Susan.

Good lack, what fine language is this! well, 'tis a rare thing to be a Schollar.

Smerk.

'Tis a miracle I should not think her hansome before this day; she is an Angel! Isabella is a Dowdy to her. You have an unexhausted mine of beauty. Dear Mrs. Susan cast thy Smiles upon me, and let me labour in thy Quarry: Love makes me Eloquent and Allegorical.

Susan.

Sweet Sir, you oblige me very much by your fine Language; but I vow I understand it not: yet methinks it goes very prettily.

Smerk.

I will unfold my hear unto thee; let me approach thy lip, Oh fragrant! fragrant! Arabia felix is upon this lip.

Susan.

Ha! upon my lip, what's that? I have nothing, I have no pimple, nor any thing upon my lip, not I.

Smerk.

Sweet Innocence—I will be plain; I am inflam'd within, and would injoy thy lovely Body in sweet dalliance.

Susan.

How Sir! do you pretend to be a Divine, and would commit this sin! know, I will preserve my Honour and my Conscience.

Smerk.

Conscience? why so you shall, as long as our minds are united. The Casu∣ists will tell you, it is a Marriage in foro 〈◊〉 and besides, the Church of Rome allows Fornication: And truly it is much practis'd in our 〈◊〉 too. Let us retire, come, come.

Susan.

Stand off, I defie you: your Casuists are Knaves, and you are a Papist, you are a foul voluptuous Swn, and I will never smile on you more. Farewell.

Smerk.

Hold, hold, Dear, ••autious Creature, I am at thy mercy: Must I marry then? speak. Prethee spare me that, and I'le do any thing.

Susan.

Stand off, I scorn thy Love; thou art a pitious Fellow.

Smerk.

Dear Mrs. Susan hear me; let us but do the thing, and then I'le marry thee.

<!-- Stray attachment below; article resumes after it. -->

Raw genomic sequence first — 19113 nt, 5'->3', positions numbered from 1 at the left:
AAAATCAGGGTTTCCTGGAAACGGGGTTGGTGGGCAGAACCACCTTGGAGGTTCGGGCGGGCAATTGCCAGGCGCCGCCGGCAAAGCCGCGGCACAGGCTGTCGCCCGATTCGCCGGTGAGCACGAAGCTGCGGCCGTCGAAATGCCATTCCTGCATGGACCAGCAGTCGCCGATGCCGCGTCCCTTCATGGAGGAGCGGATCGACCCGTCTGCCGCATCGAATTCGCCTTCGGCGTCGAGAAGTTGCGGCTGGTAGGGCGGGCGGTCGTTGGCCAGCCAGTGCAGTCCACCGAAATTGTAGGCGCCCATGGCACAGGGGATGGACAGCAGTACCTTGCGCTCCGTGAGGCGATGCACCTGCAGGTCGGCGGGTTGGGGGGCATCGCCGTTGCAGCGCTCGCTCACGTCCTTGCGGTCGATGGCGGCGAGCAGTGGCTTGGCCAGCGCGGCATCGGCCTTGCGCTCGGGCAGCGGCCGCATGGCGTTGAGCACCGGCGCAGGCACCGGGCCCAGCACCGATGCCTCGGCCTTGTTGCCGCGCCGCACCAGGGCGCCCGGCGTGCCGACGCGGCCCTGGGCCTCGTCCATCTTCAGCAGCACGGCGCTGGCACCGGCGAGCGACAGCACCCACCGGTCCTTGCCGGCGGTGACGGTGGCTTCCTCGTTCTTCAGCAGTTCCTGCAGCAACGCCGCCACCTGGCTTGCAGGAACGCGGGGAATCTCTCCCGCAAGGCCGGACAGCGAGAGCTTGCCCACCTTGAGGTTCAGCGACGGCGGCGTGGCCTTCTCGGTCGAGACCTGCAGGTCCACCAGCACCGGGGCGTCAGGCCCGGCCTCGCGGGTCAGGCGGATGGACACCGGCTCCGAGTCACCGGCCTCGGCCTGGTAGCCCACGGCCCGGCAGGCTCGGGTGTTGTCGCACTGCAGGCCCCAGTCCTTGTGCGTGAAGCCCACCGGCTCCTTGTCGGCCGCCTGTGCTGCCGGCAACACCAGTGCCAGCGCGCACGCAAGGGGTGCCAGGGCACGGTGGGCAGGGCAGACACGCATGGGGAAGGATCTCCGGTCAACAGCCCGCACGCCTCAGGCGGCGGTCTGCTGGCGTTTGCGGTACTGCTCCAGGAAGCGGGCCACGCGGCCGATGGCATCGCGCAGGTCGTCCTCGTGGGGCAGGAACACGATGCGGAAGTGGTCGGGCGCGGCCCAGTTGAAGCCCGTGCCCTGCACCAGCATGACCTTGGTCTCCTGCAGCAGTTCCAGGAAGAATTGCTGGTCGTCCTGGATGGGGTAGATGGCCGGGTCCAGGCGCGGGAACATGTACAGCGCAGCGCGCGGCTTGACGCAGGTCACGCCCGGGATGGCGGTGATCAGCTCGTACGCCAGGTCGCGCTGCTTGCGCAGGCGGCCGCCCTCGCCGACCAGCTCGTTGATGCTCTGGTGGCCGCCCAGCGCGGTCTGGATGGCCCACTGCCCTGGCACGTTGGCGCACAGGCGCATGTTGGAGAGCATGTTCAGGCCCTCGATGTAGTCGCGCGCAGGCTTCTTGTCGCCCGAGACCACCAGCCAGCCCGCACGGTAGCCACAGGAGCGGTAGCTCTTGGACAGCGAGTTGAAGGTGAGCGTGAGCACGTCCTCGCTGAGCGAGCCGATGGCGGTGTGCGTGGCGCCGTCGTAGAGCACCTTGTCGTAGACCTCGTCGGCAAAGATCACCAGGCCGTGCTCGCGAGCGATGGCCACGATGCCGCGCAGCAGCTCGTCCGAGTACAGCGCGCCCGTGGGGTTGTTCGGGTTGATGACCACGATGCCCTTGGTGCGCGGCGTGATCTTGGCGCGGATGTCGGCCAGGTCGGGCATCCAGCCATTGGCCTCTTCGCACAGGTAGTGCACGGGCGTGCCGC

Susan.

I'le see thee hang'd e're I'le trust thee, or e're a Whoremaster of you all. No, I have been serv'd that trick too often already, I thank you.

Aside.
Smerk.

Must I then Marry?

Enter Isabella and Theodosia disguised, with Vizors like Witches.
Isab.
Yonders the Chaplin and Susan;
But this disguise will fright 'em.
Theo.
Let's on, we must venture.
Susan.
Oh! the Witches, the Witches.
Smerk.
Oh! fly, fly.
Ex. Susan and Chaplin.
Page  63Enter Bellfort and Doubty.
Bell.
What shriek was that?
Doubt.
We have been several times alarm'd with these Noises.
Bell.
Here's othing but madness and confusion in this Family.
Isab.
Heav'n! who are these whispering?
Doubt.
Who's this I have hold on, heav'n grant it be not my Lady?
Theo.
'Tis I, 'tis Theodosia.
Doubt.
'Tis lucky—where is your fair Companion?
Theo.
Here.
Doubt.
And here's my Friend—
Bell.
A thousand Blessings on you.
Priest.
Phoo are dese?
Enter Priest with a Candle.
Bell.

Heav'n what's this, the damn'd Priest? These disguises will serve our turn yet: oh, Sir we are haunted with Witches here, run in quickly for some Holy-water.

Priest.

I vill, I vill, let me alone.

Ex. Priest.
Bell.

Now in, in quickly.

Ex. Bell. Doubt. Isab. and Theo.
Enter Priest with Holy-water.
Priest.

Phaar is dese Vitches? phaar are dey? hah, dey are Wanisht for feare of me, I vill put dish down in dis plaash for my defence; what vill I do now? I have maade Fornication vid dis Vitch or Succubus indeed; when I do go home, I vill be after being absolv'd for it, and den I vill be as Innocent as de child unborne by my Shoule. I have hangd my self all round vid reliques indeed, and de Sprights and de Vitches cannot hurt me fait and trot.—

Enter Mother Dickenson.
M. Dick.

My Dear, I come to visit thee again.

Priest.

Phaat is here, de Vitch agen does come to haunt me, Benidi•••e, out upon dee dou damn'd Vitch, vat dosht dou come upon me for? I defy dee, a plaague taak dee indeed.

M. Dick.

I am no Witch, I am a poor Innocent woman, and a Tenant of Sir Ed∣wards, and one that loves you dearly.

Priest.

Dou plaagy Vitch, let me come unto my holy vater, and I vill pay dee off indeed; hoh, by my shoulvaation 'tis all flown away—oh dou damnd Vitch, I vill hang dee indeed.

M. Dick.

Pretdee be kinder, my Dear, and kiss me.

Priest.

Out, out, kiss dee—a plaague taake dee Ioy▪ stand off upon me, by my shoul∣vaation, I vill kiss de dogs Arse shaving dy presence, before I vill be after kishing dee.

M. Dick.

Be not so unkind to thy own Dear. Thou didst promise me Marriage, thou know'st, and I come to claim thee for my Husband.

Page  62
Priest.

Aboo, boo, boo, Marriage, Vat vill I Marry vid a Vitch, by my shoule—Conjuro e, fuge, fuge.

M. Dick.

Do not think to put me off with your Latine; for do you hear Sir, you promised me Marriage, and I will have you.

Priest.

Oh phaat vill I do? Vat vill I do?

M. Dick.

This Morning I will Marry you, I'le stay no longer, you are mine.